Police get better health care than the average citizen, and whenever they get into trouble for, say, killing an unarmed and cornered man in a street car or beating the crap out of a woman and cutting her bra off with scissors, they get to stay home and get paid. They also face far weaker penalties than any civilian would for similar or even lesser offenses.

Two more facts to consider: crime has been dropping every year for 30 years and we are now living with the lowest per-capita crime rate in 40 years. Meanwhile, busts for simple marijuana possession have increased 68%. So it should be obvious to even the dumbest kids in class that the police have very little to do with their time, in regards to fighting crimes like, say, searching for missing native women or stopping people who make baby-rape videos.

If the police are spending so much time busting marijuana smokers, while all of these other real crimes go unsolved or uninvestigated, then they must know something about prohibition that the rest of us don’t.

Posted in Activism, Harm Reduction, Marijuana, Ottawa, Politics and mental illness | Tagged , , , , , , , , , , , , , , , , , , , , , , , , , | Leave a comment

An Open Letter To Liberal Leader Justin Trudeau

Last week you were quoted as saying  “Marijuana is not a health food supplement. It’s not great for you.”

This is a demonstrably untrue statement, scientifically inaccurate, and detrimental to the public good. Shame on you.

Studies indicate that marijuana is, indeed, a health food supplement, more powerful, effective, and safe than many of the other things on the shelves at health food stores like ginger and kava kava and so on. But I doubt you will “believe” that. I suppose you have a different “opinion”, about it. But, sadly, facts say one thing and your opinion says another. You are entitled to your own opinions, but not your own facts.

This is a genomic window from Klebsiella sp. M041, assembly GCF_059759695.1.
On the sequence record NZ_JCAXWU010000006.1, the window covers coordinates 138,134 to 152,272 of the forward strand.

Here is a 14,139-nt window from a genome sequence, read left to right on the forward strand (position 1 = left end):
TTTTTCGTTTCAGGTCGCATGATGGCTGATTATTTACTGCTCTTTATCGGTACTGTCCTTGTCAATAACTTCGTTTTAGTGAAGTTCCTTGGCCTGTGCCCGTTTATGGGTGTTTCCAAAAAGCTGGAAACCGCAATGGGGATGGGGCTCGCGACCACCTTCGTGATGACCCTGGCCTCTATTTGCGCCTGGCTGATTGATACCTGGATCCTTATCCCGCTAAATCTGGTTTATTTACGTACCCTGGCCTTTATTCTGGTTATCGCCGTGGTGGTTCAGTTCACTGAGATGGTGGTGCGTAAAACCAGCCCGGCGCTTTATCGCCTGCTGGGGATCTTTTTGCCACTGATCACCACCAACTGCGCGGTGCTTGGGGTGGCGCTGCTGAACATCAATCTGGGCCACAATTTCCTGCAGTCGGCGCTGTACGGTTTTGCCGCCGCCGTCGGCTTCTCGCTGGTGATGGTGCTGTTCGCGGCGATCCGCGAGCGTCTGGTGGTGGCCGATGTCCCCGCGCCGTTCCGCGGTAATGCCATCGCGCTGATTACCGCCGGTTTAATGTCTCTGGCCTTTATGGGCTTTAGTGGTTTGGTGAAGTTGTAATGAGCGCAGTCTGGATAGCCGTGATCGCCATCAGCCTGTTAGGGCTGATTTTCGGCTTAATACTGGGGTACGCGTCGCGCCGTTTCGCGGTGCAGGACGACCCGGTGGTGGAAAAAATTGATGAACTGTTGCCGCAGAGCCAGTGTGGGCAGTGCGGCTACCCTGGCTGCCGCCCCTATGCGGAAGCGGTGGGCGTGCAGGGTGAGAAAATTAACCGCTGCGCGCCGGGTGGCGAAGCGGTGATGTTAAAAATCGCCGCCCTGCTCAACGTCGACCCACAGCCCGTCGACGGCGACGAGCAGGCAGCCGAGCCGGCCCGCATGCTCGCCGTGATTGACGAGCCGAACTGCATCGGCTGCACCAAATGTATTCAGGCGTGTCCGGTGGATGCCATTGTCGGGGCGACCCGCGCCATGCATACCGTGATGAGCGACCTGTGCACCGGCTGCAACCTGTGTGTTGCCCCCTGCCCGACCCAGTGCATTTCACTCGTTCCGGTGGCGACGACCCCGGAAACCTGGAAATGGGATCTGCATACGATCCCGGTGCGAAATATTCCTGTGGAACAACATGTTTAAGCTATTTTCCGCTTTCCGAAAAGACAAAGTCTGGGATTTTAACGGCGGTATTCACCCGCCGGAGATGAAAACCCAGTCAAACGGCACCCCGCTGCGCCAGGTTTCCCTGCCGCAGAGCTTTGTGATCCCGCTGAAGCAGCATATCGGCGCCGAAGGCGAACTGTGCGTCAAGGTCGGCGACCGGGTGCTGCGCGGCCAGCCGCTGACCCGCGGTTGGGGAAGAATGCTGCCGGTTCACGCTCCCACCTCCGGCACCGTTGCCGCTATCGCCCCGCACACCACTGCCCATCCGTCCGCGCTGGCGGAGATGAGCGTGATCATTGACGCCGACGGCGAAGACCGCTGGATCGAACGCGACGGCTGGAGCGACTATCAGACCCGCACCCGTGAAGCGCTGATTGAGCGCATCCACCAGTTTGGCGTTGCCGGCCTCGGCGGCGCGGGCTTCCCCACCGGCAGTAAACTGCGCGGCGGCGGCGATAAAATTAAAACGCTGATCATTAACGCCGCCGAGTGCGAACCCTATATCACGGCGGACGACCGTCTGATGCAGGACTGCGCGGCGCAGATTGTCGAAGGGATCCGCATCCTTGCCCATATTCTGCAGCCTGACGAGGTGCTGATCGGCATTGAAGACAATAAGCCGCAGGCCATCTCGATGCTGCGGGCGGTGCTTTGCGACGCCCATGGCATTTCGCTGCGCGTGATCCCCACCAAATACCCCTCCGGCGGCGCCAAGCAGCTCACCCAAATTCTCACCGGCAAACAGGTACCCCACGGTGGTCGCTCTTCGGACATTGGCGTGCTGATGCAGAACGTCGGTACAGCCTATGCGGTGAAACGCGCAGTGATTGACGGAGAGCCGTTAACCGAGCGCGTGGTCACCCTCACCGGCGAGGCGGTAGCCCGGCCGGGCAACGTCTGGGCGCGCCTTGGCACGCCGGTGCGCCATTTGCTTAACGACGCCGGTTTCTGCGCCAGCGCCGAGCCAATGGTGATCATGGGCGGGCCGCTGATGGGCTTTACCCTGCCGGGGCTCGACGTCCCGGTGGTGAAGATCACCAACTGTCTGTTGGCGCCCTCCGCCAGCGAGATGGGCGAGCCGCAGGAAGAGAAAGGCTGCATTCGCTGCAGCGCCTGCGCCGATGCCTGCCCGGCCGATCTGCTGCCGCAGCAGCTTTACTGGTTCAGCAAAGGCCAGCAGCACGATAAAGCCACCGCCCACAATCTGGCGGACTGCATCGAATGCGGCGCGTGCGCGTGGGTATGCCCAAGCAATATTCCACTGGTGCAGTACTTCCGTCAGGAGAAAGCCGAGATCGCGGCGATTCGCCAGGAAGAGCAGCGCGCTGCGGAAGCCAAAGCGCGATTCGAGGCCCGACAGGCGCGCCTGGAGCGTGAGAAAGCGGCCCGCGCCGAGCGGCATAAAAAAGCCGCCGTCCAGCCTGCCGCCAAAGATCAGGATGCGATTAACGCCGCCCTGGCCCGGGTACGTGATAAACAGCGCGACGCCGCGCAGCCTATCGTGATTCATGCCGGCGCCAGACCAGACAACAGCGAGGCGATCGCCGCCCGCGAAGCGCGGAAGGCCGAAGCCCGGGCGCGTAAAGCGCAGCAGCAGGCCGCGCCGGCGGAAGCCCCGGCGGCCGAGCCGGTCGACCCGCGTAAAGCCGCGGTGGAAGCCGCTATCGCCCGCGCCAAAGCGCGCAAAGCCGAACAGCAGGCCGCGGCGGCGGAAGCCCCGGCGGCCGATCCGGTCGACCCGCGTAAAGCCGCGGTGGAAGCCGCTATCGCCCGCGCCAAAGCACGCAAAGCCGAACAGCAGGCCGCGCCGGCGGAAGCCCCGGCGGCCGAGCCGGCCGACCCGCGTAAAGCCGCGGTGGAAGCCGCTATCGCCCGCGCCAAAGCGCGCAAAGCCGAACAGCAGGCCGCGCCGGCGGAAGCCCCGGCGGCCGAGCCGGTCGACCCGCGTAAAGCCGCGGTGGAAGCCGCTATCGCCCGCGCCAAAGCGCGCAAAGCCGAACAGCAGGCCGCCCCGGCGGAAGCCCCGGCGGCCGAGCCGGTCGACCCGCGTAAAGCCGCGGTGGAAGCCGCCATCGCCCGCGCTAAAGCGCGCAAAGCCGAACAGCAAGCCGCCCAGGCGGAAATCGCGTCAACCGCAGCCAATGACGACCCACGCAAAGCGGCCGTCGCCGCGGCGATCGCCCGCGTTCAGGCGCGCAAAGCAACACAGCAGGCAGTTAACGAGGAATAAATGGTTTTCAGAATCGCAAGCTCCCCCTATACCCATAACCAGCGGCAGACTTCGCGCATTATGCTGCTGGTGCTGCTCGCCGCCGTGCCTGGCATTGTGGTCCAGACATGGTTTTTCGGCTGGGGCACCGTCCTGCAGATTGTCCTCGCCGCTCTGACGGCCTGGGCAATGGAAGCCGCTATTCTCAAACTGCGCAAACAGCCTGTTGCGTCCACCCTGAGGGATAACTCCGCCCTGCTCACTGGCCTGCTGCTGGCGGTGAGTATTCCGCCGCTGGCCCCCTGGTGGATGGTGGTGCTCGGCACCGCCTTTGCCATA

You said that your thinking has evolved, that you have been reading more science on the subject of cannabis. Did you stop at 1992? Because if you had read some of the more recent studies showing how cannabis shrinks tumors, treats things like Alzheimer’s, autism, Parkinson’s, epilepsy, and how it stimulates the growth of new neural tissue, you would likely be saying “Marijuana is a powerful medicine that needs to be studied at length. Not only will a Liberal government legalize marijuana, we plan to study, refine, and promote it globally as a health-benefit.” THAT is what you should be doing, IF you want to base you marijuana policy on science and fact instead of conjecture, hyperbole, fear, ideology, and “accepted wisdom”.

But then, THAT position would be in keeping with the science available today. By the time you are elected in 2015, other countries like Spain and Israel will be so far ahead of us in the researching of cannabis-therapeutics, there might not be much left for us to discover. Not that you will ever have anyone in the Canadian Media challenge you on any of your mis-speaks about cannabis. You’re safe there.

Which leads me to believe that you are not entirely honest about actually legalizing marijuana. Yes, I believe you are sincere when you say that you think legalization is a better way to fix the problems associated with marijuana, but I doubt you can actually make it happen, even if you wanted to. You think pot should be legal, but your comments indicate that you still think pot is a bad thing, the use of which (like tobacco and alcohol) needs to be reduced in society. This opinion flies in the face of science and history, but, luckily for you, it is landing well with the misinformed, media-addled rubes that you are trying to entice into voting Liberal.